Blind spot monitoring systems, forward collision warning, lane keeping assist and other advanced driver assistance systems have the potential to dramatically improve safety on the nation's roadways. However, a recent study by the AAA Foundation for Traffic Safety showed that the hope to limit car accidents is limited by driver misuse and misunderstanding of this technology.
Despite improved technology, there were over 37,400 traffic deaths in 2016, which was a five percent increase from one year earlier. Proper use of ADAS technologies could, however, prevent 40 percent of all vehicle accidents and 30 percent of traffic fatalities. If installed in all vehicles, ADAS technologies could have the potential to prevent over 2.7 million accidents, 1.1 million injuries and almost 9,500 fatalities each year.
However, the research showed that drivers still need more education about their proper use. One finding, for example, revealed that almost 80 percent of drivers with vehicles equipped with blind spot monitoring systems did not know that this system could not detect vehicles passing at higher speeds, bicyclists or pedestrians, as well as other limitations.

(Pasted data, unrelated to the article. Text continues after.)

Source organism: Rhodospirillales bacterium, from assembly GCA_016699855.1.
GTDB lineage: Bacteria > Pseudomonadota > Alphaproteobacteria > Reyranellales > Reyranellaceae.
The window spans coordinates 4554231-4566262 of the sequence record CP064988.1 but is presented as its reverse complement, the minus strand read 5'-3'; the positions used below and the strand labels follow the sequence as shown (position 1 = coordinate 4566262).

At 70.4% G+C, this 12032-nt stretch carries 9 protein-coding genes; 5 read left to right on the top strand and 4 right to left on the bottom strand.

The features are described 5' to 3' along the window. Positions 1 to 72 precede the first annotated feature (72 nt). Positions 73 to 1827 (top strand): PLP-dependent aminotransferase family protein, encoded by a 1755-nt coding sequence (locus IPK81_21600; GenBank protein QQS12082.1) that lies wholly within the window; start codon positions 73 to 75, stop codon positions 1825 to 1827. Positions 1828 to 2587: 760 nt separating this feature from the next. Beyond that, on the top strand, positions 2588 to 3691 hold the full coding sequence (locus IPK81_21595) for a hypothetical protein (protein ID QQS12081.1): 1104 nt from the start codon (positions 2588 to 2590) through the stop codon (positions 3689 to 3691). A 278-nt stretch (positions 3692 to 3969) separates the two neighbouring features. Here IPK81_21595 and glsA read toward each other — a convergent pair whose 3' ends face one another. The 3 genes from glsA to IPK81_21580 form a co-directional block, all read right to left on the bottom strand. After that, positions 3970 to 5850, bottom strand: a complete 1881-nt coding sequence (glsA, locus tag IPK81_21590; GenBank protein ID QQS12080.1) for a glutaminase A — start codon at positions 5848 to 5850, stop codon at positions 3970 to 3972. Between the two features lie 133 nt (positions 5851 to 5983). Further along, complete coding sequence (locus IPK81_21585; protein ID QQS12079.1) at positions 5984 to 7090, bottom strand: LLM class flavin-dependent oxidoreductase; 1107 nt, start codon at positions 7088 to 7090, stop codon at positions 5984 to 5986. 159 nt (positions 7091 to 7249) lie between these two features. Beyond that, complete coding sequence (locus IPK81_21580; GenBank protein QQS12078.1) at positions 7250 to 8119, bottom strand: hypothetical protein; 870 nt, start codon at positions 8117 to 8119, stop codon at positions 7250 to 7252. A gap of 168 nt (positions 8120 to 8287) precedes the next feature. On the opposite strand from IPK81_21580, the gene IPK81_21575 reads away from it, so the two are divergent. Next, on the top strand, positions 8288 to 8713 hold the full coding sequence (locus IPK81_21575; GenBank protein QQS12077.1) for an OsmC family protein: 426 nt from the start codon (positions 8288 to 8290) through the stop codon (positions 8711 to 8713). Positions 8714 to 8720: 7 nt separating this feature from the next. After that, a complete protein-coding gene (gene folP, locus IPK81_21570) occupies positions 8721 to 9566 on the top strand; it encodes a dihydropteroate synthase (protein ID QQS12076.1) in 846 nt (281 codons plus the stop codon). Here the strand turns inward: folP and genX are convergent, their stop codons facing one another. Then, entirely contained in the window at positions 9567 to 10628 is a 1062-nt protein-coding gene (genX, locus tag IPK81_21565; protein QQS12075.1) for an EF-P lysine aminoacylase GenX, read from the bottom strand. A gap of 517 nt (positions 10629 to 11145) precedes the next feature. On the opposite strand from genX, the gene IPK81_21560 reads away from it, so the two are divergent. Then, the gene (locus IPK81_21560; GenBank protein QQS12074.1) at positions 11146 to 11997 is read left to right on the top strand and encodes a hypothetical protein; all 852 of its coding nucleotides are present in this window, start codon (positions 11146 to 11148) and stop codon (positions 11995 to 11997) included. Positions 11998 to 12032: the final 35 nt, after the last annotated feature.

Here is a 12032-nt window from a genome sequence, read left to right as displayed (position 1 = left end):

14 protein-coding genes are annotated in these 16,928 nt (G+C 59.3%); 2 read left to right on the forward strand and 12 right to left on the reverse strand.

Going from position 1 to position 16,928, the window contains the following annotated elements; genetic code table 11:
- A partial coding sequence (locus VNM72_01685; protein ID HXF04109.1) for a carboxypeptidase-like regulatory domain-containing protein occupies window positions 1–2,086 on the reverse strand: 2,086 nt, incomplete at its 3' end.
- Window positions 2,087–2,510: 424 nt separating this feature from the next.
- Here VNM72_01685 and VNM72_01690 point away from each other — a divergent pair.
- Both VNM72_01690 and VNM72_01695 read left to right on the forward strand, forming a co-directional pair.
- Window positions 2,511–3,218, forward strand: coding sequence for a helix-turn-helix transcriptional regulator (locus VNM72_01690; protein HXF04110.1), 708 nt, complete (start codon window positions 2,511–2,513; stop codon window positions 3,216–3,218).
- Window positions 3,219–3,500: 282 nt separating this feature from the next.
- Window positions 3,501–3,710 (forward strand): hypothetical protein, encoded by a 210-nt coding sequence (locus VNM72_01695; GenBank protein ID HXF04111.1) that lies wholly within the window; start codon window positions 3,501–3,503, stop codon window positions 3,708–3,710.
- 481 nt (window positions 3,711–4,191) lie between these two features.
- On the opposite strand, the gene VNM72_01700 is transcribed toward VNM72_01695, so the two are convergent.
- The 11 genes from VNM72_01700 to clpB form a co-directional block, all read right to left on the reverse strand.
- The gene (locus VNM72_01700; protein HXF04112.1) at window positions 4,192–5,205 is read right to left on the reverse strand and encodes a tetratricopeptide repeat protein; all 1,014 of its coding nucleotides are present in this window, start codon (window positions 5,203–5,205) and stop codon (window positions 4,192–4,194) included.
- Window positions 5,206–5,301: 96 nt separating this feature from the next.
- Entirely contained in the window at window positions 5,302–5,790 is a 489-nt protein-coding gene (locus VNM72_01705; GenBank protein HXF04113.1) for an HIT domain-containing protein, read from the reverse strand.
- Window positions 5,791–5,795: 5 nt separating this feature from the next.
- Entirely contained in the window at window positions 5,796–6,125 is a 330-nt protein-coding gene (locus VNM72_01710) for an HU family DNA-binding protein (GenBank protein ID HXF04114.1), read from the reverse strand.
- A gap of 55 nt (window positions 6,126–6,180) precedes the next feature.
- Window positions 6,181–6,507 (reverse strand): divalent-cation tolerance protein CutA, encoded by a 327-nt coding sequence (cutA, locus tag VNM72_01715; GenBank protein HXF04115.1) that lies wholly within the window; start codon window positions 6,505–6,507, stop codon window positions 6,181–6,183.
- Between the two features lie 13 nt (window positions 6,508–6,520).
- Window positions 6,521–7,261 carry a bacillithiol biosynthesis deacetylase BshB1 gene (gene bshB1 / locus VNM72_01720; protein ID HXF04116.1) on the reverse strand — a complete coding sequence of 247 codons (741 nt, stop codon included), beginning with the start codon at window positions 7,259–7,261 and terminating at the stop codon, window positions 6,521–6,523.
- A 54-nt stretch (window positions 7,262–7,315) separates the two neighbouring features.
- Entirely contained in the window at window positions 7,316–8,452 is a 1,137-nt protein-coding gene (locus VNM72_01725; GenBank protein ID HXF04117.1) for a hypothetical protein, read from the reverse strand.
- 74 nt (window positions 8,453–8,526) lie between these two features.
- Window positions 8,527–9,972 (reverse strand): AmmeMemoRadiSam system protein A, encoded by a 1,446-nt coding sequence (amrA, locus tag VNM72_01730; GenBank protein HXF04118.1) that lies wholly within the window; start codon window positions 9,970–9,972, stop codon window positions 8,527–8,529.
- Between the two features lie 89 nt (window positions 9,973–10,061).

Almost 40 percent of drivers were unaware of the limitations or proper use of forward collision warning and automatic emergency braking systems. Drivers did not know that the forward collision warning provides only a warning signal but cannot apply brakes in an emergency. One in six vehicle owners were unaware that their vehicle had automatic emergency braking.
Compounding this problem, about 25 percent of drivers using blind spot monitoring or rear cross traffic alert systems over-rely on these systems and do not conduct visual checks or look over their shoulders for approaching traffic or pedestrians. Even more disturbing, almost 25 percent of vehicle owners feel confident engaging in other tasks while driving when they have vehicles equipped with forward collision warning or lane departure systems.
AAA recommend that manufacturers provide better instruction and education on the use and limitations of ADAS systems. However, only half of consumers who purchased vehicles equipped with these systems recalled that they were offered training. Almost 90 percent of purchasers who were offered the instruction took it.
Drivers who misuse these systems or take unnecessary risks may cause a serious accident. A car accident victim should seek legal representation to pursue their right to compensation.